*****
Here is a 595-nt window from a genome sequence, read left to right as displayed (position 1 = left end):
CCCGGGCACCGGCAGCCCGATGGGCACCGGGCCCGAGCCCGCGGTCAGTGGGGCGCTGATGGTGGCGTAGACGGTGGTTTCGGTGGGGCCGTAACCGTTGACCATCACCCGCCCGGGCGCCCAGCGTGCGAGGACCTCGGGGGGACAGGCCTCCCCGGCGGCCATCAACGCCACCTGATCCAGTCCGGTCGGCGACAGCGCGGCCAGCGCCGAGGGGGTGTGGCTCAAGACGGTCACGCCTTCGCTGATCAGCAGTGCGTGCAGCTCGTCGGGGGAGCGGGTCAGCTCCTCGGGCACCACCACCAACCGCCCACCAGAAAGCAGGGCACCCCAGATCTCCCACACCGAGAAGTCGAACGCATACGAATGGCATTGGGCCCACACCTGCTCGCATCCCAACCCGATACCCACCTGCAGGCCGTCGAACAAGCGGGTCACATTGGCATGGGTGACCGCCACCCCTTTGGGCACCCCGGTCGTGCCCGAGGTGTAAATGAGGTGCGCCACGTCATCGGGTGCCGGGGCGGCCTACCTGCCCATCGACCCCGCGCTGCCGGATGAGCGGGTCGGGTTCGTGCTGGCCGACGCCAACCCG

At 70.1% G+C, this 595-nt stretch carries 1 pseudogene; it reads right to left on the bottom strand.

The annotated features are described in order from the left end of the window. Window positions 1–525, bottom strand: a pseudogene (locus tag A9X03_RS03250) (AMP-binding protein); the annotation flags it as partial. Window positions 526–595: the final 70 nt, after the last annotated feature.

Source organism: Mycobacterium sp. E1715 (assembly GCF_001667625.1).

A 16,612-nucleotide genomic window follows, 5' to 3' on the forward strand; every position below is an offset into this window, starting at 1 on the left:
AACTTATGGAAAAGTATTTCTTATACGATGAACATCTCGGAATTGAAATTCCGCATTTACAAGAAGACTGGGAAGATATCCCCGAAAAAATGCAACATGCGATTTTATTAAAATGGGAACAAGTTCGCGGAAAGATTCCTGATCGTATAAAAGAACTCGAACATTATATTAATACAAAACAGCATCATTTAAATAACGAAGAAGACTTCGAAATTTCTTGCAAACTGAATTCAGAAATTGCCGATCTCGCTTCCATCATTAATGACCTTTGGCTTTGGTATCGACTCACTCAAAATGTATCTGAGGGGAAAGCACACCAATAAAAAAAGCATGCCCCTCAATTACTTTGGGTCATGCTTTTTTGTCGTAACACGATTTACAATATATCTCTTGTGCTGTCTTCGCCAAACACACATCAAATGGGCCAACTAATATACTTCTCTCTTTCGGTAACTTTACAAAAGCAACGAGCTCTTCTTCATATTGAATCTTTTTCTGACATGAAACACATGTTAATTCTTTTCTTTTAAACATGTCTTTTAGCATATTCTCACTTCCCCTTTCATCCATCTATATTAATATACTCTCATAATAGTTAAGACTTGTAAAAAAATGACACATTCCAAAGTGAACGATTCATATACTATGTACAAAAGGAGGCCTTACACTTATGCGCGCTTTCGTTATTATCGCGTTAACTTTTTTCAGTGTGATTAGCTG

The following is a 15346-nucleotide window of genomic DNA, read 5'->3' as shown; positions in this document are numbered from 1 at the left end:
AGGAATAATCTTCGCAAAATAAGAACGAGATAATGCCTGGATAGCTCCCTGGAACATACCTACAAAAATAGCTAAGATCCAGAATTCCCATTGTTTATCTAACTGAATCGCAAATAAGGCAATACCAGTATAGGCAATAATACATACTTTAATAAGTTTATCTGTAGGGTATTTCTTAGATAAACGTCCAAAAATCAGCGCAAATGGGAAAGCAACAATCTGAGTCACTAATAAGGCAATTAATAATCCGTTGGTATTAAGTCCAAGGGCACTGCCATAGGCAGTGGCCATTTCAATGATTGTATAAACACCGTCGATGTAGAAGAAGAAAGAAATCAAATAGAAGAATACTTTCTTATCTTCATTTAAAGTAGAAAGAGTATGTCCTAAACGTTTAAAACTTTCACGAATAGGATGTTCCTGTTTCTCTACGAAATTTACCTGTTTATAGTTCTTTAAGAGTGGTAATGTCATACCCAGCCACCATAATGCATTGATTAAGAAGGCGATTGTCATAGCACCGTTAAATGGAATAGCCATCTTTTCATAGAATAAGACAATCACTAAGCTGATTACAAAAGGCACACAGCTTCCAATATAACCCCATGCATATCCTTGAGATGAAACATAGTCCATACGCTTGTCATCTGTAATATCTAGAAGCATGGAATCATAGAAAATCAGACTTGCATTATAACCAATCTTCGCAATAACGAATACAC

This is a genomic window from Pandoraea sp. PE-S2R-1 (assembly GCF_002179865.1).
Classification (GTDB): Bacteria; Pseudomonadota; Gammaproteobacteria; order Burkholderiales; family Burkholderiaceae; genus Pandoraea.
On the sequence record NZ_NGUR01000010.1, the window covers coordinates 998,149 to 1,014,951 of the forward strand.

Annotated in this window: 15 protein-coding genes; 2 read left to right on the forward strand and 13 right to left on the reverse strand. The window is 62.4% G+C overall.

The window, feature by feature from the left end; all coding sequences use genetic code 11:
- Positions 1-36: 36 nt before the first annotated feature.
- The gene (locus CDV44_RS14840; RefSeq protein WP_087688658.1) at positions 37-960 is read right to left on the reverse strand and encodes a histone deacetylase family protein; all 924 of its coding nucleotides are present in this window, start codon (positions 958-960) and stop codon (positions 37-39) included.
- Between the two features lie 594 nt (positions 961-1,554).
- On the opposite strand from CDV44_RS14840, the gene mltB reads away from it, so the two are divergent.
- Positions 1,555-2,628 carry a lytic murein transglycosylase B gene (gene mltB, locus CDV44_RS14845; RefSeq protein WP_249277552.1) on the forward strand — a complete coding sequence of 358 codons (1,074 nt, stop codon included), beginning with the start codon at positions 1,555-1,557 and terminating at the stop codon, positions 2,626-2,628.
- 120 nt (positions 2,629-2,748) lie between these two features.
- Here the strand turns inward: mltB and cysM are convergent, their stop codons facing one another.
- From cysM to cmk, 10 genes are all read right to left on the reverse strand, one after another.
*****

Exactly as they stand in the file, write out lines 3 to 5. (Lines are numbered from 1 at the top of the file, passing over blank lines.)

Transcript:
At 70.1% G+C, this 595-nt stretch carries 1 pseudogene; it reads right to left on the bottom strand.

The annotated features are described in order from the left end of the window. Window positions 1–525, bottom strand: a pseudogene (locus tag A9X03_RS03250) (AMP-binding protein); the annotation flags it as partial. Window positions 526–595: the final 70 nt, after the last annotated feature.

Source organism: Mycobacterium sp. E1715 (assembly GCF_001667625.1).